Super delicious and soft Chinese steamed cake infused with natural pandan flavor made without yeast with that signature smiling top. Can be made into assorted flavors.
CHINESE STEAMED CAKE (NO YEAST)
A while ago I shared sweet potato huat kueh and pumpkin huat kueh recipes. Both recipes use yeast to leaven the cake. This pandan coconut huat kueh does not use yeast. Similar to the other two huat kueh, this pandan huat kueh has that signature top splitting into sections. Some call these sections as “smiling” or in Singapore or Malaysia, people will say “Huat” in Hokkien. Huat means “to rise” or “to prosper”. Some people call huat kueh as smiling cake too.
WHY YOU WILL LOVE THIS HUAT KUEH RECIPE
1. INCREDIBLY SOFT
It’s no joke when I say this cake is incredibly soft. I use cake flour and oh my!!! it’s so soft and crumbly. It tastes more like cake compare to the yeast version huat kueh. It’s really a matter of preference. I like both versions to be honest.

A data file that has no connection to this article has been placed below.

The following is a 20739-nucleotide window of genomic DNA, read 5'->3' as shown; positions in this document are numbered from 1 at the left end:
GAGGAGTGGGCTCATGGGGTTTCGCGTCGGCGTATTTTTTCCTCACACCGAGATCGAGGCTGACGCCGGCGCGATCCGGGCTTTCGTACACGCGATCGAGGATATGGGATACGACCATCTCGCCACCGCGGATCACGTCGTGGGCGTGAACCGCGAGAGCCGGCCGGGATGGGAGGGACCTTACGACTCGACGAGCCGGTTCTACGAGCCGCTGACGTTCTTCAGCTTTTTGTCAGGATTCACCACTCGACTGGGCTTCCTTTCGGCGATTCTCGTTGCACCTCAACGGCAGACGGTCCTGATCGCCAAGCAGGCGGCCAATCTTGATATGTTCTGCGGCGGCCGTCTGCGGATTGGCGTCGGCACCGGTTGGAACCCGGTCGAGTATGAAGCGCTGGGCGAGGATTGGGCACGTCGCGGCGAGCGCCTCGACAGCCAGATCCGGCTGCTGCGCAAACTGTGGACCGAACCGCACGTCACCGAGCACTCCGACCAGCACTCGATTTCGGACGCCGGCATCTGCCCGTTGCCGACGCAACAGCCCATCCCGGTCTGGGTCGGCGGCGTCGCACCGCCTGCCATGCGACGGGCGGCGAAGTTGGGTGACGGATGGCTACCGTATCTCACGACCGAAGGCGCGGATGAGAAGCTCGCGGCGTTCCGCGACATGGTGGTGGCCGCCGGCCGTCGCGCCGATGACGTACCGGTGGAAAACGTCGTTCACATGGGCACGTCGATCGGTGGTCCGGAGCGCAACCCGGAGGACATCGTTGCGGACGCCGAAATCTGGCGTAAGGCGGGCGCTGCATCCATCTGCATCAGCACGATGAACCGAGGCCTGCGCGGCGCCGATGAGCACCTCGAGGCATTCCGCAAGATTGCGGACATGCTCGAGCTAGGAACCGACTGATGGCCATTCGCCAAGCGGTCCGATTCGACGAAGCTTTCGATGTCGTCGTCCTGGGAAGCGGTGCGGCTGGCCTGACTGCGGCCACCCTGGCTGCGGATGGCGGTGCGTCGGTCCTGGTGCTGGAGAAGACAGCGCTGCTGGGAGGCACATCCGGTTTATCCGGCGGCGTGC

2. NO YEAST
I like the yeast version of huat kueh too, but this is very convenient. The huat kueh is basically leavened with baking powder.
THIS RECIPE VS RICE FLOUR HUAT KUEH
Traditionally, mom made huat kueh that used rice flour, which used Eno fruit salt or in Indonesia, we use “tuak” (palm wine) as a leavening agent. But mom said the cake didn’t taste that good. She usually made them as offerings for praying and none of us ate them because we didn’t really like how rice flour huat kueh tasted! This huat kueh uses all-purpose flour (cake flour works too, but very soft and more crumbly) and they actually taste incredible! Taste more like cupcakes!
HOW TO MAKE SURE YOU HUAT KUEH WILL SPLIT INTO SECTIONS ON TOP
One of the things that I learned during my short stay in Singapore was that people like to shout “huat ah!!!” when something good happens 🙂 So, of course we want to make sure the huat kueh you are making also splits into sections, which represents good luck and prosperity.
1. CHECK THE BAKING POWDER